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Lamenting the New Normal in New Jersey

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Not too long ago, the Devils were an unflinching model of consistent success in the NHL. These days, that script has flipped on the team and its fans and well... it’s not great.

Pittsburgh Penguins v New Jersey Devils
Life comes at you fast.
Photo by Bruce Bennett/Getty Images

When you are a fan of a successful team in any sport, it's easy to take things for granted. If your team wins consistently, you get used to that paradigm and at some point, you come to expect that your team will meet a minimum threshold each season. Conversely, if your team loses with regularity, things will start to feel more and more grim as the years pass. As the losses pile up, a certain brand of sports nihilism will inevitably set in. For anyone who has been a Devils fan over the past couple decades, it is likely that you are now familiar with both ends of this spectrum of expectations.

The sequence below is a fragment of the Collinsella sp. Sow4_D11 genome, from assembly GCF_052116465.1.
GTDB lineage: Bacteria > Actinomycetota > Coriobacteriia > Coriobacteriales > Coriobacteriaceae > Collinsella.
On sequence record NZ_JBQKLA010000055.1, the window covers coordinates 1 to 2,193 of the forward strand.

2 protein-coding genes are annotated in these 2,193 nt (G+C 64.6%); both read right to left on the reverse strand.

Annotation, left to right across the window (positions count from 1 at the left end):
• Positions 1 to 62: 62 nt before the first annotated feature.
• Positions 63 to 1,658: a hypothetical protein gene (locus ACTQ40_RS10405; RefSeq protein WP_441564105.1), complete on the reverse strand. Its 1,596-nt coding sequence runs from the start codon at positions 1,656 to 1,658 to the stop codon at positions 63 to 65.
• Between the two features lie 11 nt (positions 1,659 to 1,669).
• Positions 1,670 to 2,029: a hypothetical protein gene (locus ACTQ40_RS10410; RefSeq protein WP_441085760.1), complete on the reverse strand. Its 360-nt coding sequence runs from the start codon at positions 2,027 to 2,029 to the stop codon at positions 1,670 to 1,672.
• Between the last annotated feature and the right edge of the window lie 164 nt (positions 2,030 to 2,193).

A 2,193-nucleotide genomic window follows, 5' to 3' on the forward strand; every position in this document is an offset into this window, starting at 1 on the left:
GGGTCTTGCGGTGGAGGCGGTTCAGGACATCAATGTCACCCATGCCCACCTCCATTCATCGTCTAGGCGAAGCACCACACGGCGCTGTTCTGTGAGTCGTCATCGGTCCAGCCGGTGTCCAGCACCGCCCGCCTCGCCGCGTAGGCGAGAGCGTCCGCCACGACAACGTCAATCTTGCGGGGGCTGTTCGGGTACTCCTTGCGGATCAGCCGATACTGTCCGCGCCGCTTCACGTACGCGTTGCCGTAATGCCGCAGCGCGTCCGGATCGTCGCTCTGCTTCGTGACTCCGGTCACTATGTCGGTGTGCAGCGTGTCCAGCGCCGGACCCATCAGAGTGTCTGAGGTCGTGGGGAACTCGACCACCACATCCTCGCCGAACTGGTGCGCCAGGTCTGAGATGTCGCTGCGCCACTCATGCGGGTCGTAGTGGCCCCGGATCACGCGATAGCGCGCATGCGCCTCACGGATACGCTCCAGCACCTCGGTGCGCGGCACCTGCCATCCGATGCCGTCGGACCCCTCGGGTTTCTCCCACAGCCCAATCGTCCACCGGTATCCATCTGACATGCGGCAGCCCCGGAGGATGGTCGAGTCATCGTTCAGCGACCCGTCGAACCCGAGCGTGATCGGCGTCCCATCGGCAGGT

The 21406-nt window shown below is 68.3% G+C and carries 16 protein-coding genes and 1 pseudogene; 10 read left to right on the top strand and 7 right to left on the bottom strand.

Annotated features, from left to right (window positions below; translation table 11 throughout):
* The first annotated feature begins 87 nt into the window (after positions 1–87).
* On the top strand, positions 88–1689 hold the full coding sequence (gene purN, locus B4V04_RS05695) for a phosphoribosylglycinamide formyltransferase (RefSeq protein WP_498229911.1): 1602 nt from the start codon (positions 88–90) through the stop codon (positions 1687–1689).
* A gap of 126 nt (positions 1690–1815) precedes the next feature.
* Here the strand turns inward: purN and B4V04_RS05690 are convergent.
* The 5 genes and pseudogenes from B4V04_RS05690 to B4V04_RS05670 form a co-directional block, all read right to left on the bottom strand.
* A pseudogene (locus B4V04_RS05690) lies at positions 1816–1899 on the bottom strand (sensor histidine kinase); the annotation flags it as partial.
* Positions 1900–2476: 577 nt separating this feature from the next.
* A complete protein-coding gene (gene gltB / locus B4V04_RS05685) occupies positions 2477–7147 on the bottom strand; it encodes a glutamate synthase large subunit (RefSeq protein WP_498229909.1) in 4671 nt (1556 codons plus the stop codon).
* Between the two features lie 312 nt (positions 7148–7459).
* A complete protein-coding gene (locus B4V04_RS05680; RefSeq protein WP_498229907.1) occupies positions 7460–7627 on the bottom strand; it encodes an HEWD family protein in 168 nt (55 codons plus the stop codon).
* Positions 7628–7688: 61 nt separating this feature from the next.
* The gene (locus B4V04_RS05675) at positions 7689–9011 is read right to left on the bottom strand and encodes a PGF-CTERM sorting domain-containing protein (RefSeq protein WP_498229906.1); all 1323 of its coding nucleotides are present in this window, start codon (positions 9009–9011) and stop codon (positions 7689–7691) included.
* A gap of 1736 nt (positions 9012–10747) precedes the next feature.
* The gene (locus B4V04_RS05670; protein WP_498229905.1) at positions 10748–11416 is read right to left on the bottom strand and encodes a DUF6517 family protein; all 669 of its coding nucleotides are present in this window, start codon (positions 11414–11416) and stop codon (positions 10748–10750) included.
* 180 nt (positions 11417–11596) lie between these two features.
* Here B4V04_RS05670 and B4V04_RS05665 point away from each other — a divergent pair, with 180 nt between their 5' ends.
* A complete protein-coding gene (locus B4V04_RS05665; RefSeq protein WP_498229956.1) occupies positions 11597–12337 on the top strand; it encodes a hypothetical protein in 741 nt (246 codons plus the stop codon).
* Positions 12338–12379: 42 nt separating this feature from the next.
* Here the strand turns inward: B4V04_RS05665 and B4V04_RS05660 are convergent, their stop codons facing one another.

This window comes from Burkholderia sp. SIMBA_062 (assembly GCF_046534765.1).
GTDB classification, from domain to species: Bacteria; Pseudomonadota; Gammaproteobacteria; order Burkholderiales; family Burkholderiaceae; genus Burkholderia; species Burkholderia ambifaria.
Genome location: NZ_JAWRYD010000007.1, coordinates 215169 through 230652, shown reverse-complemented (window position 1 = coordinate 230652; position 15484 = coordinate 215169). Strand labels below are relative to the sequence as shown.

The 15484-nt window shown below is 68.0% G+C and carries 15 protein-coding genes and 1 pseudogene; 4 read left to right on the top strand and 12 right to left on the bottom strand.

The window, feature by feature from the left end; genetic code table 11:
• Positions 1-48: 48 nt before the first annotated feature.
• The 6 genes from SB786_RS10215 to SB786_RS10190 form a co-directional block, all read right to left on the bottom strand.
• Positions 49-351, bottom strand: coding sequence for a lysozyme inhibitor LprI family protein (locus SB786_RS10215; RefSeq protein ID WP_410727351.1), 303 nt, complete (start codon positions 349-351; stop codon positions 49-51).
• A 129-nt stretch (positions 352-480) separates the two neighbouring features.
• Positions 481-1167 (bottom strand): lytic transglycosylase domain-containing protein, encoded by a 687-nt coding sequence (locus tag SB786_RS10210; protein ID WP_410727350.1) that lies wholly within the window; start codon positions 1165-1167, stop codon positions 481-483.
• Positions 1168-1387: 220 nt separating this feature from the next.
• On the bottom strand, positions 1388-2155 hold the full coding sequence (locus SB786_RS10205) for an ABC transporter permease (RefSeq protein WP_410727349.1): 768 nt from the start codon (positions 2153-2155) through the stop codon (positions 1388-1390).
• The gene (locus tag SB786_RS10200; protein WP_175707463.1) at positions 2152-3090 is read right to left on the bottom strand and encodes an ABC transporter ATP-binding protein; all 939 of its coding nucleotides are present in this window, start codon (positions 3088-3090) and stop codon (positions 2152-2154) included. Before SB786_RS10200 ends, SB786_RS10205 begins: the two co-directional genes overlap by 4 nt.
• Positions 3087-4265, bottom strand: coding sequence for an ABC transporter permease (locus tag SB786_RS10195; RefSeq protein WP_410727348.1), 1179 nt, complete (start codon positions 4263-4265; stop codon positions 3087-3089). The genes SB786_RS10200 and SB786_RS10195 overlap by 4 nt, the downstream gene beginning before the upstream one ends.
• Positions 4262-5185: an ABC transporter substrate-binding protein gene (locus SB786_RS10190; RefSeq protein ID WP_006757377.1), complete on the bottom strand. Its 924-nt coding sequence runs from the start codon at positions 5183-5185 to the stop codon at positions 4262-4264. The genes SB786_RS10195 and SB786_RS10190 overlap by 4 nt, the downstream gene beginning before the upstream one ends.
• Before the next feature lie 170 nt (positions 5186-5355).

Not long ago, the Devils missing the playoffs for five straight seasons was a ridiculous thought to entertain. Prior to the 2010-11 season, the team had appeared in the playoffs 19 times in the previous 20 seasons. Among NHL franchises, they were a model of consistency matched only by the Red Wings of the same era and a team that just refused to stop winning a boatload of games each season. Even in the late 00’s through a series of big free agent departures, the team continued to own the (old) Atlantic Division. The team suffered some early round playoff exits, but the playoffs remained something of a foregone conclusion.

It feels like ages ago at this point, but the very idea of the Devils missing the playoffs in those days felt asinine. Hockey pundits who dared predict their demise were chuckled off and ultimately, invariably proven wrong. No matter which player departed or what hurdles were placed in the way, betting against the Devils remained a losing proposition. If you were a fan of teams in other sports and they stunk, year-in and year-out you could always count on the Devils for that dose of success. Somewhat abruptly at the opening of the 2010’s, though, things started to change.